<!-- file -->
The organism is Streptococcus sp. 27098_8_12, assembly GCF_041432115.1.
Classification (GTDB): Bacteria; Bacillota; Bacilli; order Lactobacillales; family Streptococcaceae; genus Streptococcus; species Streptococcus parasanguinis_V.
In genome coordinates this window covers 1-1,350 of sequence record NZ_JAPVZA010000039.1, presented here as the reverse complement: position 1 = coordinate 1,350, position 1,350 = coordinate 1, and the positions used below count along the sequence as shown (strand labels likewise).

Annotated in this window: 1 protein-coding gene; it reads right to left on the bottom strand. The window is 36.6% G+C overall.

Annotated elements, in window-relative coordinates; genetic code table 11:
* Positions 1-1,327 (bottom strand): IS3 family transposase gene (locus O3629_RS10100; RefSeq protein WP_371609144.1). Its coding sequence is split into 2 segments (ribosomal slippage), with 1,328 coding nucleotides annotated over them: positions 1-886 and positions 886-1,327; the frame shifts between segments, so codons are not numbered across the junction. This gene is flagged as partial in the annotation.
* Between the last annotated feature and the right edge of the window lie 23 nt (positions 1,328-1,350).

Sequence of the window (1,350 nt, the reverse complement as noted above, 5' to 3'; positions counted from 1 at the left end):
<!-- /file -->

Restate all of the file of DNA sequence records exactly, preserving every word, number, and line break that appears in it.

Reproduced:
The organism is Streptococcus sp. 27098_8_12, assembly GCF_041432115.1.
Classification (GTDB): Bacteria; Bacillota; Bacilli; order Lactobacillales; family Streptococcaceae; genus Streptococcus; species Streptococcus parasanguinis_V.
In genome coordinates this window covers 1-1,350 of sequence record NZ_JAPVZA010000039.1, presented here as the reverse complement: position 1 = coordinate 1,350, position 1,350 = coordinate 1, and the positions used below count along the sequence as shown (strand labels likewise).

Annotated in this window: 1 protein-coding gene; it reads right to left on the bottom strand. The window is 36.6% G+C overall.

Annotated elements, in window-relative coordinates; genetic code table 11:
* Positions 1-1,327 (bottom strand): IS3 family transposase gene (locus O3629_RS10100; RefSeq protein WP_371609144.1). Its coding sequence is split into 2 segments (ribosomal slippage), with 1,328 coding nucleotides annotated over them: positions 1-886 and positions 886-1,327; the frame shifts between segments, so codons are not numbered across the junction. This gene is flagged as partial in the annotation.
* Between the last annotated feature and the right edge of the window lie 23 nt (positions 1,328-1,350).

Sequence of the window (1,350 nt, the reverse complement as noted above, 5' to 3'; positions counted from 1 at the left end):